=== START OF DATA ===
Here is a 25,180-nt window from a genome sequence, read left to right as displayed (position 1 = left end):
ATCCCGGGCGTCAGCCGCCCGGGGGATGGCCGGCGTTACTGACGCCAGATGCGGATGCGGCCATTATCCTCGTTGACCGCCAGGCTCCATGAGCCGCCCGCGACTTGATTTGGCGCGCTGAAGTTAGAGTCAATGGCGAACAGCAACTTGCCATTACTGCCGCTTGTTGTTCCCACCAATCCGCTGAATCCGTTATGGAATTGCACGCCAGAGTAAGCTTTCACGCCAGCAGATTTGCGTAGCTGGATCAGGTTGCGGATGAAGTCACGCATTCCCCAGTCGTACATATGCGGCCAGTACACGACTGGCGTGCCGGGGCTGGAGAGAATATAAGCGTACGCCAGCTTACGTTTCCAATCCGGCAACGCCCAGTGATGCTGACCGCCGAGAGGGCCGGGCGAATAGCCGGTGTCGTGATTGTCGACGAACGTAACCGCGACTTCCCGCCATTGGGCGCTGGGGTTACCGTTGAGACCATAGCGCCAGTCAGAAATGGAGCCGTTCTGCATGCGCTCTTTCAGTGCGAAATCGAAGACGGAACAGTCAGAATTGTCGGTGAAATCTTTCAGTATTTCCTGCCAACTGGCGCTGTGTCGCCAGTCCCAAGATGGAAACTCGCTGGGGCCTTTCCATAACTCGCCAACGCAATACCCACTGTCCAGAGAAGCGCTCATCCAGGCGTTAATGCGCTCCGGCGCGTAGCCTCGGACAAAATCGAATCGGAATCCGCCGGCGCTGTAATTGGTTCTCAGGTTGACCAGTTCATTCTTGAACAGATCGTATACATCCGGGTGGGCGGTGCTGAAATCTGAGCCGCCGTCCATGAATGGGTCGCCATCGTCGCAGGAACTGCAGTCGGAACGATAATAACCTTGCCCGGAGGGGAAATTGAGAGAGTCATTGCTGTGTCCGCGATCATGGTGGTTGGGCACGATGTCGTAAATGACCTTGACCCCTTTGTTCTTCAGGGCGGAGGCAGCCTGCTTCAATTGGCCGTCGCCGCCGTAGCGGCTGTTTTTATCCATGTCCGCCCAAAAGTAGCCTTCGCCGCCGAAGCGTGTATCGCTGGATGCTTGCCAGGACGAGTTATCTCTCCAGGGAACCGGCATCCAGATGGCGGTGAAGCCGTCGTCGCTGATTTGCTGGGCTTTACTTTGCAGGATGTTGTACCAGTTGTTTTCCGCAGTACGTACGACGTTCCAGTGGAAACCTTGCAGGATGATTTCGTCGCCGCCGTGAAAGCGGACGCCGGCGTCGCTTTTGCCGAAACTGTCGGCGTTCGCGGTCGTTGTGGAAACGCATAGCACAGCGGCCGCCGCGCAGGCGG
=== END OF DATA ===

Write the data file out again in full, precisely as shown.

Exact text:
Here is a 25,180-nt window from a genome sequence, read left to right as displayed (position 1 = left end):
ATCCCGGGCGTCAGCCGCCCGGGGGATGGCCGGCGTTACTGACGCCAGATGCGGATGCGGCCATTATCCTCGTTGACCGCCAGGCTCCATGAGCCGCCCGCGACTTGATTTGGCGCGCTGAAGTTAGAGTCAATGGCGAACAGCAACTTGCCATTACTGCCGCTTGTTGTTCCCACCAATCCGCTGAATCCGTTATGGAATTGCACGCCAGAGTAAGCTTTCACGCCAGCAGATTTGCGTAGCTGGATCAGGTTGCGGATGAAGTCACGCATTCCCCAGTCGTACATATGCGGCCAGTACACGACTGGCGTGCCGGGGCTGGAGAGAATATAAGCGTACGCCAGCTTACGTTTCCAATCCGGCAACGCCCAGTGATGCTGACCGCCGAGAGGGCCGGGCGAATAGCCGGTGTCGTGATTGTCGACGAACGTAACCGCGACTTCCCGCCATTGGGCGCTGGGGTTACCGTTGAGACCATAGCGCCAGTCAGAAATGGAGCCGTTCTGCATGCGCTCTTTCAGTGCGAAATCGAAGACGGAACAGTCAGAATTGTCGGTGAAATCTTTCAGTATTTCCTGCCAACTGGCGCTGTGTCGCCAGTCCCAAGATGGAAACTCGCTGGGGCCTTTCCATAACTCGCCAACGCAATACCCACTGTCCAGAGAAGCGCTCATCCAGGCGTTAATGCGCTCCGGCGCGTAGCCTCGGACAAAATCGAATCGGAATCCGCCGGCGCTGTAATTGGTTCTCAGGTTGACCAGTTCATTCTTGAACAGATCGTATACATCCGGGTGGGCGGTGCTGAAATCTGAGCCGCCGTCCATGAATGGGTCGCCATCGTCGCAGGAACTGCAGTCGGAACGATAATAACCTTGCCCGGAGGGGAAATTGAGAGAGTCATTGCTGTGTCCGCGATCATGGTGGTTGGGCACGATGTCGTAAATGACCTTGACCCCTTTGTTCTTCAGGGCGGAGGCAGCCTGCTTCAATTGGCCGTCGCCGCCGTAGCGGCTGTTTTTATCCATGTCCGCCCAAAAGTAGCCTTCGCCGCCGAAGCGTGTATCGCTGGATGCTTGCCAGGACGAGTTATCTCTCCAGGGAACCGGCATCCAGATGGCGGTGAAGCCGTCGTCGCTGATTTGCTGGGCTTTACTTTGCAGGATGTTGTACCAGTTGTTTTCCGCAGTACGTACGACGTTCCAGTGGAAACCTTGCAGGATGATTTCGTCGCCGCCGTGAAAGCGGACGCCGGCGTCGCTTTTGCCGAAACTGTCGGCGTTCGCGGTCGTTGTGGAAACGCATAGCACAGCGGCCGCCGCGCAGGCGG